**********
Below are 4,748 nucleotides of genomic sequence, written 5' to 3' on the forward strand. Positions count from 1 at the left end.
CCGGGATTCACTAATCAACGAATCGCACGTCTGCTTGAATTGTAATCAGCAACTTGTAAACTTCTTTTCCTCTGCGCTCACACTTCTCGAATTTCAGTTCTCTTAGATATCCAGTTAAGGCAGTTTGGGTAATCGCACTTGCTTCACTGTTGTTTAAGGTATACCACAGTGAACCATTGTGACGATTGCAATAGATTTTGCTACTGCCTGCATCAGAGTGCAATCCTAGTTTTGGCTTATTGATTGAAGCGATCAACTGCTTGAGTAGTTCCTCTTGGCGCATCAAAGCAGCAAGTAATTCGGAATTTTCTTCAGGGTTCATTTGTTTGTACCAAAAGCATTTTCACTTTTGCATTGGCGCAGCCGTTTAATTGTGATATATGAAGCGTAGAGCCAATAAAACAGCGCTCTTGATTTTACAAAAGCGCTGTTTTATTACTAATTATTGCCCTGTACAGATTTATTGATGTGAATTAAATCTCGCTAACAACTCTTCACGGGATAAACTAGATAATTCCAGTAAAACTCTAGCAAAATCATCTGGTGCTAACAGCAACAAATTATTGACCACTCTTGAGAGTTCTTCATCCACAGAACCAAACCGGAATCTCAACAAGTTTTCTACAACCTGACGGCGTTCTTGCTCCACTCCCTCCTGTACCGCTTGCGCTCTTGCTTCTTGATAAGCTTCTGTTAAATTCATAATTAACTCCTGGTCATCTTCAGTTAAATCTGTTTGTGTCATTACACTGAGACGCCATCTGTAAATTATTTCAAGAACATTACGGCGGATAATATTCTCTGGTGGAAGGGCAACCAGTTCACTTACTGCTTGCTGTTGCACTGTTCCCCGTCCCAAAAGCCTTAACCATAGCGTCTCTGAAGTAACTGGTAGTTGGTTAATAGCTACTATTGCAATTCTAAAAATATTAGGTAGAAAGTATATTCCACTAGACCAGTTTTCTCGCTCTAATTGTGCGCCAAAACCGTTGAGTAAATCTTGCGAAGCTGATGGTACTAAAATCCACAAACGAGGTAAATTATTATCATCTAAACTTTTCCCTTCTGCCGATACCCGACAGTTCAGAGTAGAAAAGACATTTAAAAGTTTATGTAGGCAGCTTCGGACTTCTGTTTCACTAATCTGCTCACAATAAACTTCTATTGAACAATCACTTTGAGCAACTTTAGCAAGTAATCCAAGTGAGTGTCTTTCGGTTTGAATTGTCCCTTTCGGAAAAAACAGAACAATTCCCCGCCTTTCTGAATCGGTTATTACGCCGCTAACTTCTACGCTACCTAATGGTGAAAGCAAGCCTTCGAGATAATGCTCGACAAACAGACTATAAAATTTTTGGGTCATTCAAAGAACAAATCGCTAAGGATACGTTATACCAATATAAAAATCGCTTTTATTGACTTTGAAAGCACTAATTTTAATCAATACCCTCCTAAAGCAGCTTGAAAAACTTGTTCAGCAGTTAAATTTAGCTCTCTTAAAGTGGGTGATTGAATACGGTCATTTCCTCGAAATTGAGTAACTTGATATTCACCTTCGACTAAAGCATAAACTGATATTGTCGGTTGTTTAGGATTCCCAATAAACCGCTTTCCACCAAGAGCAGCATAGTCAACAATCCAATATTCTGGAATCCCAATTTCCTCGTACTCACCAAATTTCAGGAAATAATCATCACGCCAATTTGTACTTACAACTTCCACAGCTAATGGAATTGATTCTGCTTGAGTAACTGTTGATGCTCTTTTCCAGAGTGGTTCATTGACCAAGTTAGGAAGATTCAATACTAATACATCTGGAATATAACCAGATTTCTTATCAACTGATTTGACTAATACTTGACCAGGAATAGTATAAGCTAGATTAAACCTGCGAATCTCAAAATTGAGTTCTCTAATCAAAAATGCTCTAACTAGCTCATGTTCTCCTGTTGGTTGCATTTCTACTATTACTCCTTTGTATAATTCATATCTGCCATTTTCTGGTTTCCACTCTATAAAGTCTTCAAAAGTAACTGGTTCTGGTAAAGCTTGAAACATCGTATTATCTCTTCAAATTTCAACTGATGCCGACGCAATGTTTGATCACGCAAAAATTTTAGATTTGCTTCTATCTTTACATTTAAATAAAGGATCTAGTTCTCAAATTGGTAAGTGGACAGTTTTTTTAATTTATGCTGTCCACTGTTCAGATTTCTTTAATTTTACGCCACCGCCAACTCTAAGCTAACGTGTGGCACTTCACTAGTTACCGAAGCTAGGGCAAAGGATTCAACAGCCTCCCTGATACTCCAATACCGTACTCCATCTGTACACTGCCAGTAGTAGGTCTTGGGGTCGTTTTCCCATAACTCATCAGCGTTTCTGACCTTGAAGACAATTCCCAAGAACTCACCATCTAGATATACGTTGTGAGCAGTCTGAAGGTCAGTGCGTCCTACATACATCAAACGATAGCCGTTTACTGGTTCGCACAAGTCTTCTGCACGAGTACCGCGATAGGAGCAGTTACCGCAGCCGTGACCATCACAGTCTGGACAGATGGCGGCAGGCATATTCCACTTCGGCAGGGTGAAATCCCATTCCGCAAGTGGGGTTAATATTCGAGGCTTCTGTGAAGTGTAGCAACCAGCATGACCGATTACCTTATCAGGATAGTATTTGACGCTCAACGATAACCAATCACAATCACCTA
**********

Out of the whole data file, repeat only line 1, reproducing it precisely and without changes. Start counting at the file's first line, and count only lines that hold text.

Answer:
Below are 4,748 nucleotides of genomic sequence, written 5' to 3' on the forward strand. Positions count from 1 at the left end.